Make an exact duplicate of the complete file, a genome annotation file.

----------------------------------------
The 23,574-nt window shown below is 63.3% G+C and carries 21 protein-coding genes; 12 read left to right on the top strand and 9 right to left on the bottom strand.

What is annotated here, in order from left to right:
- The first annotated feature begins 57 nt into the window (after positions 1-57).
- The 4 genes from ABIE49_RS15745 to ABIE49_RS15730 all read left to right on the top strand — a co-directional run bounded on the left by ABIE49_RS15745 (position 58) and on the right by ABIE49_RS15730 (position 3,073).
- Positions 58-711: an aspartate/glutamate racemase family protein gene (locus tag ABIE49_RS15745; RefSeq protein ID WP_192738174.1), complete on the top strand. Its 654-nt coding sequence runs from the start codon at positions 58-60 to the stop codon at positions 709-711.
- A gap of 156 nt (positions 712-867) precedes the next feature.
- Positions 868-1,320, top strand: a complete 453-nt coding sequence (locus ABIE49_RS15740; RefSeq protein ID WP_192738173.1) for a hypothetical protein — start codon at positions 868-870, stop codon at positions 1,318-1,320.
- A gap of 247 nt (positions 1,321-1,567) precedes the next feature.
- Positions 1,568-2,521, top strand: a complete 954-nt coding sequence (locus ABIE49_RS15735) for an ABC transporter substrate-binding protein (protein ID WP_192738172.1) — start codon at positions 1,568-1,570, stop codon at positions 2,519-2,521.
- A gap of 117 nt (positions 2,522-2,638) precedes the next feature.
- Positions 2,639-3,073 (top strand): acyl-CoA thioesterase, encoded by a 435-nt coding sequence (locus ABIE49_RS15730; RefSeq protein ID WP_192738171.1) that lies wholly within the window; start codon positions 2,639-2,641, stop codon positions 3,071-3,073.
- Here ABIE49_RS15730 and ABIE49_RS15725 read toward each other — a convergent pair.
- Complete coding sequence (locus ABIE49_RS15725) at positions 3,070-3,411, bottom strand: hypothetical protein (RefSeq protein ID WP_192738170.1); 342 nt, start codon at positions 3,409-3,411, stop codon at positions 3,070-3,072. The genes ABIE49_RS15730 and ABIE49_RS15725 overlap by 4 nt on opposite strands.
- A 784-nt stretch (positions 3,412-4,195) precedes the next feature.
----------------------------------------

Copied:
The 23,574-nt window shown below is 63.3% G+C and carries 21 protein-coding genes; 12 read left to right on the top strand and 9 right to left on the bottom strand.

What is annotated here, in order from left to right:
- The first annotated feature begins 57 nt into the window (after positions 1-57).
- The 4 genes from ABIE49_RS15745 to ABIE49_RS15730 all read left to right on the top strand — a co-directional run bounded on the left by ABIE49_RS15745 (position 58) and on the right by ABIE49_RS15730 (position 3,073).
- Positions 58-711: an aspartate/glutamate racemase family protein gene (locus tag ABIE49_RS15745; RefSeq protein ID WP_192738174.1), complete on the top strand. Its 654-nt coding sequence runs from the start codon at positions 58-60 to the stop codon at positions 709-711.
- A gap of 156 nt (positions 712-867) precedes the next feature.
- Positions 868-1,320, top strand: a complete 453-nt coding sequence (locus ABIE49_RS15740; RefSeq protein ID WP_192738173.1) for a hypothetical protein — start codon at positions 868-870, stop codon at positions 1,318-1,320.
- A gap of 247 nt (positions 1,321-1,567) precedes the next feature.
- Positions 1,568-2,521, top strand: a complete 954-nt coding sequence (locus ABIE49_RS15735) for an ABC transporter substrate-binding protein (protein ID WP_192738172.1) — start codon at positions 1,568-1,570, stop codon at positions 2,519-2,521.
- A gap of 117 nt (positions 2,522-2,638) precedes the next feature.
- Positions 2,639-3,073 (top strand): acyl-CoA thioesterase, encoded by a 435-nt coding sequence (locus ABIE49_RS15730; RefSeq protein ID WP_192738171.1) that lies wholly within the window; start codon positions 2,639-2,641, stop codon positions 3,071-3,073.
- Here ABIE49_RS15730 and ABIE49_RS15725 read toward each other — a convergent pair.
- Complete coding sequence (locus ABIE49_RS15725) at positions 3,070-3,411, bottom strand: hypothetical protein (RefSeq protein ID WP_192738170.1); 342 nt, start codon at positions 3,409-3,411, stop codon at positions 3,070-3,072. The genes ABIE49_RS15730 and ABIE49_RS15725 overlap by 4 nt on opposite strands.
- A 784-nt stretch (positions 3,412-4,195) precedes the next feature.